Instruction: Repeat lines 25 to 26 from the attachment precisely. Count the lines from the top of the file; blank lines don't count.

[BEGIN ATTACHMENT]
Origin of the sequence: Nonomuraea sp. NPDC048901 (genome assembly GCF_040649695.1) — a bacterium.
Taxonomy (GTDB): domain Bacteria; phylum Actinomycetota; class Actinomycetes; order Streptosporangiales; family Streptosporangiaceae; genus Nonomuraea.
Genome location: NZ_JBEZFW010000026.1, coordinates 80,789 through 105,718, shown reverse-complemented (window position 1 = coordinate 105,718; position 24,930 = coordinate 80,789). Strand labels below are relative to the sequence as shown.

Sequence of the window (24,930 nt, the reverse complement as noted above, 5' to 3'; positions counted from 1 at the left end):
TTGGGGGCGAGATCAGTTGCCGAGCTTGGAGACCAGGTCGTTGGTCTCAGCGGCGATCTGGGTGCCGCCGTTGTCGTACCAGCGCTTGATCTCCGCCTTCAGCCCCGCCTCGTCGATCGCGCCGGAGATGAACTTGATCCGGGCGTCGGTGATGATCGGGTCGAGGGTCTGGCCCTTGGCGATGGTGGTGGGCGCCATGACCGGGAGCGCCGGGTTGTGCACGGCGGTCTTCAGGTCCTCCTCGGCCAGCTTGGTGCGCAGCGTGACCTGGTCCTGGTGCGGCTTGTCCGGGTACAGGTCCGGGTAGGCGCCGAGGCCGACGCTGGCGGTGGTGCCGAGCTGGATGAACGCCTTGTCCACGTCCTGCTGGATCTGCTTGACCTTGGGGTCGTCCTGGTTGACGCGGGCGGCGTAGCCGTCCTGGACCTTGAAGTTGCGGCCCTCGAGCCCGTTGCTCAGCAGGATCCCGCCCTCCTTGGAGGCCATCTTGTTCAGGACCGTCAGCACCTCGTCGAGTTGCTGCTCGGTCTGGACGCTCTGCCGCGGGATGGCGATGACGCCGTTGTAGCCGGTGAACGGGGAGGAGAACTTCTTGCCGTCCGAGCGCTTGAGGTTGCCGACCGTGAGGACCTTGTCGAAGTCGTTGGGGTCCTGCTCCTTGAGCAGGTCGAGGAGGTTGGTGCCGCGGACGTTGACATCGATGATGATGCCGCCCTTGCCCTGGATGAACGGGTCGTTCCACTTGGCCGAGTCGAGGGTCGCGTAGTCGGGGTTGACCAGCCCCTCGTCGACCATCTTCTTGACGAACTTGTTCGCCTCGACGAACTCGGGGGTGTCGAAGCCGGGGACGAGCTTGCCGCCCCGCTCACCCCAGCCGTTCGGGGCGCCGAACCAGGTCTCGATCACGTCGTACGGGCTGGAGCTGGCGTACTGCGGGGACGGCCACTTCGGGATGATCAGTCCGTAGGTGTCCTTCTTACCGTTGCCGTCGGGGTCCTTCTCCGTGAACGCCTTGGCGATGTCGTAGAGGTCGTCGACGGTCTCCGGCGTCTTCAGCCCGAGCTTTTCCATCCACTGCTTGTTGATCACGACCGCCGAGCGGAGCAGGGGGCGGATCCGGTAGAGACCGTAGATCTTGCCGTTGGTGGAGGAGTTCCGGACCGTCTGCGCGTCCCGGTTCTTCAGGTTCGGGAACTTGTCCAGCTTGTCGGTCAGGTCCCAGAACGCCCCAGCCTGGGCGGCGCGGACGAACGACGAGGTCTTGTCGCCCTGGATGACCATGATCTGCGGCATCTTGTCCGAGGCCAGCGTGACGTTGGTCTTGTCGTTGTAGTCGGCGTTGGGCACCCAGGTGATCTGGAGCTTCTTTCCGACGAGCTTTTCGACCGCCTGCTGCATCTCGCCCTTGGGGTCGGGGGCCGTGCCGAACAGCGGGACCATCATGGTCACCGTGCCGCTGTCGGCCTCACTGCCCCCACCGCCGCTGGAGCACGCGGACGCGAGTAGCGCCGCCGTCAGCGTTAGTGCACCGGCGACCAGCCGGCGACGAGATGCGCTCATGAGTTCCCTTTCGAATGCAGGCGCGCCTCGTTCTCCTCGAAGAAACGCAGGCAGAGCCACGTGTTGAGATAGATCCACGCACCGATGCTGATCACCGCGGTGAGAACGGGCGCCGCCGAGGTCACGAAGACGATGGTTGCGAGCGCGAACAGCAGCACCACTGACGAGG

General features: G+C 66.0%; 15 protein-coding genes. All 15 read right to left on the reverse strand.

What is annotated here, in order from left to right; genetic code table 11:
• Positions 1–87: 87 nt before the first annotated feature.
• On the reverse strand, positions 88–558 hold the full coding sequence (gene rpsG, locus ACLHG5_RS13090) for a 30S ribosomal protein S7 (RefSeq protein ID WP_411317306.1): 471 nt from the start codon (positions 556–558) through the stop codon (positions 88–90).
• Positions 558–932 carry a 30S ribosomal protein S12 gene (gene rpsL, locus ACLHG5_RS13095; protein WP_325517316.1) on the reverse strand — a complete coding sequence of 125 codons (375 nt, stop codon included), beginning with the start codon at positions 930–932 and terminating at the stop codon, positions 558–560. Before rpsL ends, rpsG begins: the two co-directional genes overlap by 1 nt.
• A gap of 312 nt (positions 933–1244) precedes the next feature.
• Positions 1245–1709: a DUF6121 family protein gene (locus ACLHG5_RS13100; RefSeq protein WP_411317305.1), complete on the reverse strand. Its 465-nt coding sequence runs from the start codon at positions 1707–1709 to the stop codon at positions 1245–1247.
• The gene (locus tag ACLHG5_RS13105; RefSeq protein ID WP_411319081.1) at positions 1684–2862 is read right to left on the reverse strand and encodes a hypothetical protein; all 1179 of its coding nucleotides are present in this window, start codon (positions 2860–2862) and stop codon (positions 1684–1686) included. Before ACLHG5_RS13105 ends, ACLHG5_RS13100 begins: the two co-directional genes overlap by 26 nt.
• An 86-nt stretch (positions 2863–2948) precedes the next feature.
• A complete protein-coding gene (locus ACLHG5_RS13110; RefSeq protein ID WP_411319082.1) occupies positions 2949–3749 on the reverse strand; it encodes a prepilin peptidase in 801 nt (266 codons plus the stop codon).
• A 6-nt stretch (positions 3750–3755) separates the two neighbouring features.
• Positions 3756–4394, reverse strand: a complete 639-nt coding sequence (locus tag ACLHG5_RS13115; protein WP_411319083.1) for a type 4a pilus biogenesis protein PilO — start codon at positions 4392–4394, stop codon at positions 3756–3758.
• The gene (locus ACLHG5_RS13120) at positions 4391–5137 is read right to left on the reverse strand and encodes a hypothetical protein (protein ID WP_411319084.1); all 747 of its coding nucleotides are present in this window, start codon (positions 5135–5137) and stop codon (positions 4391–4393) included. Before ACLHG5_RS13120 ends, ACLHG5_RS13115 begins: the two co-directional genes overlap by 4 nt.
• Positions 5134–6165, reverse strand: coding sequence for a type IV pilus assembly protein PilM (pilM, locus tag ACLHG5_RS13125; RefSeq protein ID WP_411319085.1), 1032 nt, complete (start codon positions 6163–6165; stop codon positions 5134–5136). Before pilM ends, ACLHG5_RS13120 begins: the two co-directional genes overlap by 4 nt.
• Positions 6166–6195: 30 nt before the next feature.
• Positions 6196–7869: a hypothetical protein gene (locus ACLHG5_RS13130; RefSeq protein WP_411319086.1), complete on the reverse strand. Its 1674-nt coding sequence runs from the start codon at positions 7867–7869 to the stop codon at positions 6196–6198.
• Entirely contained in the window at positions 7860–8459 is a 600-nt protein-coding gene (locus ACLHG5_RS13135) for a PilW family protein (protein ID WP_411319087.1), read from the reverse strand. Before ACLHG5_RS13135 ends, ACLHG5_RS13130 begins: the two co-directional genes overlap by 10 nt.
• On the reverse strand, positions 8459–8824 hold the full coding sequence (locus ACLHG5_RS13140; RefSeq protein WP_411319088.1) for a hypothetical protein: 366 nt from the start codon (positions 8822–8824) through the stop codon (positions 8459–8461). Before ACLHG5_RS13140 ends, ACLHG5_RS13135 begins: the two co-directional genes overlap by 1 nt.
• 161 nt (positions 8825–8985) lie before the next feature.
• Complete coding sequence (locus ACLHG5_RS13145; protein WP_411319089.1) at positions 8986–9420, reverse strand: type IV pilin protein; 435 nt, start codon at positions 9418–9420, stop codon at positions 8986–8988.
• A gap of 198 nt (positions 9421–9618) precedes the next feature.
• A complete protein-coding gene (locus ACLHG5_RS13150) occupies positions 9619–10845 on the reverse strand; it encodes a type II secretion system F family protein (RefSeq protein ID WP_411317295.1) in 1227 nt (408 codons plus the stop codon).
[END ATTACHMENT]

• Complete coding sequence (locus ACLHG5_RS13145; protein WP_411319089.1) at positions 8986–9420, reverse strand: type IV pilin protein; 435 nt, start codon at positions 9418–9420, stop codon at positions 8986–8988.
• A gap of 198 nt (positions 9421–9618) precedes the next feature.